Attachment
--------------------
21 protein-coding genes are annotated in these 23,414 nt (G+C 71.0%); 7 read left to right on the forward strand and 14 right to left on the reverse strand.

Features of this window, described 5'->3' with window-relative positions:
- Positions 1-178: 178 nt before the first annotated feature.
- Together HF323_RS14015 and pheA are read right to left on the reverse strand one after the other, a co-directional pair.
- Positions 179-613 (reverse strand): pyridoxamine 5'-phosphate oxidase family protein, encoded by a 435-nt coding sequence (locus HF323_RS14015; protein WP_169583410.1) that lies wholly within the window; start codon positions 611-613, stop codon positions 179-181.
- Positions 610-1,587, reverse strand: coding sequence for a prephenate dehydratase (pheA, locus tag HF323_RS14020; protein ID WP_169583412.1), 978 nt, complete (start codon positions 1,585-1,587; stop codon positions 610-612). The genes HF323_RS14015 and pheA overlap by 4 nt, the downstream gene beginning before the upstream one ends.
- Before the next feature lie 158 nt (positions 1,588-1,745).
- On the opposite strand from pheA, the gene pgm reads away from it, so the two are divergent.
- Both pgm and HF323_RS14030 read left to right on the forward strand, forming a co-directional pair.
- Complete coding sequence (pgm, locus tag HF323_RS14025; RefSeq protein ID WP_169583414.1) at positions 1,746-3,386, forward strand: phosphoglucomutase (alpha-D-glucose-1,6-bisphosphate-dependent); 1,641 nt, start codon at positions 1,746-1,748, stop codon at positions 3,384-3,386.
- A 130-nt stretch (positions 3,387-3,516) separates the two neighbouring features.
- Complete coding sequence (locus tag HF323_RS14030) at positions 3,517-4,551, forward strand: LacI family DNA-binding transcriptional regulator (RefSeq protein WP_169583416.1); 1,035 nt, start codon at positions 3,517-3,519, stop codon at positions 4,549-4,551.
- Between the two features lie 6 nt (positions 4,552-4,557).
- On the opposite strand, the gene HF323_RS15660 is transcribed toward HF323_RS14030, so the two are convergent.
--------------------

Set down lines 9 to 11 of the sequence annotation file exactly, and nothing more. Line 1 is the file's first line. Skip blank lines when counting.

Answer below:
- Both pgm and HF323_RS14030 read left to right on the forward strand, forming a co-directional pair.
- Complete coding sequence (pgm, locus tag HF323_RS14025; RefSeq protein ID WP_169583414.1) at positions 1,746-3,386, forward strand: phosphoglucomutase (alpha-D-glucose-1,6-bisphosphate-dependent); 1,641 nt, start codon at positions 1,746-1,748, stop codon at positions 3,384-3,386.
- A 130-nt stretch (positions 3,387-3,516) separates the two neighbouring features.